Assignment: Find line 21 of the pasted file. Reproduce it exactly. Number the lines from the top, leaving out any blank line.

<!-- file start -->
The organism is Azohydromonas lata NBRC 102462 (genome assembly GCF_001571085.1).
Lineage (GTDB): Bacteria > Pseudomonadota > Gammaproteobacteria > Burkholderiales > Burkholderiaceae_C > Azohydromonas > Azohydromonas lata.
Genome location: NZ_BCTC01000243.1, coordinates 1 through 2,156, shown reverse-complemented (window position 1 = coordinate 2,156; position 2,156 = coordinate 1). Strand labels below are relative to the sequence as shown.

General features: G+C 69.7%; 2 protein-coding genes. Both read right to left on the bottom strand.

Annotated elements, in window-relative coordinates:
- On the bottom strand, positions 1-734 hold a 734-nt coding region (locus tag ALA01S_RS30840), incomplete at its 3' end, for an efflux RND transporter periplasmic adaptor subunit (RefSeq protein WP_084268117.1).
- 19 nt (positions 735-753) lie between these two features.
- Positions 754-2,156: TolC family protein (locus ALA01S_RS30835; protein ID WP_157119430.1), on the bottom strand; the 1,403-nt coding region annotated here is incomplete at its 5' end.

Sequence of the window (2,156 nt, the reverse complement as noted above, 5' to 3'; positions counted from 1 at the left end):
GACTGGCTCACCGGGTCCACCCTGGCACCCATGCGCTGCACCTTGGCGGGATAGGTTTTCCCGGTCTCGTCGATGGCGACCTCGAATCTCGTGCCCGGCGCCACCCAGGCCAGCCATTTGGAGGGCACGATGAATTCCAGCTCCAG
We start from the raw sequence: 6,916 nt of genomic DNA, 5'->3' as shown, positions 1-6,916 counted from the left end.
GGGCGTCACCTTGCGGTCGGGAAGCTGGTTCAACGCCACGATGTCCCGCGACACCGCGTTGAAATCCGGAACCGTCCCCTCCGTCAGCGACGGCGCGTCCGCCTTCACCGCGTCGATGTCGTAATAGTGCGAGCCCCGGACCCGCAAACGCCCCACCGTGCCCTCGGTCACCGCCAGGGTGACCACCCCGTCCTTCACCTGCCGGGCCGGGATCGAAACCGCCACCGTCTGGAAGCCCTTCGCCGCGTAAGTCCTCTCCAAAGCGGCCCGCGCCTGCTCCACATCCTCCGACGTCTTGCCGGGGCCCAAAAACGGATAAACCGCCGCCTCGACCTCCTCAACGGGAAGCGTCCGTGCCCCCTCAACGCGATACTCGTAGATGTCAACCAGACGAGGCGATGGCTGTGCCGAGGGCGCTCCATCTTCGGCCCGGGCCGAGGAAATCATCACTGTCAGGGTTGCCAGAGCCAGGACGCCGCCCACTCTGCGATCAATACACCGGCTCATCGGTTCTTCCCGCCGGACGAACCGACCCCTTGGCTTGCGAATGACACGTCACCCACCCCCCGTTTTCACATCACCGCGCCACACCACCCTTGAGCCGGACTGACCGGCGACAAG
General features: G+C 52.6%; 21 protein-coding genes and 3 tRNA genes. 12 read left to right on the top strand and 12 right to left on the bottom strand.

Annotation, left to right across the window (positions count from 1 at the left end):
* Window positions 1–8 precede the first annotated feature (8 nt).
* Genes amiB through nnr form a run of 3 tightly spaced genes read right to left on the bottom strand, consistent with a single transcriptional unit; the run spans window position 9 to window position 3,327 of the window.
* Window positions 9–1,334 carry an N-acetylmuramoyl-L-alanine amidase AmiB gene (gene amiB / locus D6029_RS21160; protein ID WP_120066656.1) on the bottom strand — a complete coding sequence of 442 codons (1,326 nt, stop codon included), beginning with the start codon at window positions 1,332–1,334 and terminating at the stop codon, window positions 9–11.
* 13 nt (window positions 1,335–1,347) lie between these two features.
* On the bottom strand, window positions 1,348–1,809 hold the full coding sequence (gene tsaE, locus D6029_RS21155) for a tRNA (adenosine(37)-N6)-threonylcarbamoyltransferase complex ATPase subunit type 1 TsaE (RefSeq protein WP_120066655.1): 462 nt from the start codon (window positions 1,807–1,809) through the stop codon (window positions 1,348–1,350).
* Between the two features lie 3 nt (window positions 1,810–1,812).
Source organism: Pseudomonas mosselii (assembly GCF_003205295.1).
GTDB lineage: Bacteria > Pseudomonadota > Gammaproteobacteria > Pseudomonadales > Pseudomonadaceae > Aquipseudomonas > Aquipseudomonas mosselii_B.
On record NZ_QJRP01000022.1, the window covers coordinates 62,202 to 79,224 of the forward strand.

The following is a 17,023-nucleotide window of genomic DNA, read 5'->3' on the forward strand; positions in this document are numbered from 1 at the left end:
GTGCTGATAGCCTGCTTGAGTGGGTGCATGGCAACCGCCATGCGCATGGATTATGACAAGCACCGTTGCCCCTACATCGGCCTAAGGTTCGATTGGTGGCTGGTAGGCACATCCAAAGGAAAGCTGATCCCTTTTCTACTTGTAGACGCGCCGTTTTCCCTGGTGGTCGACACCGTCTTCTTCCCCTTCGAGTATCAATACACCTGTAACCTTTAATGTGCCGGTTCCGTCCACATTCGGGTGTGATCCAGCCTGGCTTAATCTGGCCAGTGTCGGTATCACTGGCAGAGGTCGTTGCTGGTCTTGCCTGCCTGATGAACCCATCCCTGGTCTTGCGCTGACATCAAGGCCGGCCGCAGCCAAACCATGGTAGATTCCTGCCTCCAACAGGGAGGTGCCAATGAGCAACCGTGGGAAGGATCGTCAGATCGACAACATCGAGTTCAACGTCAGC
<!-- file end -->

Source organism: Pseudomonas mosselii (assembly GCF_003205295.1).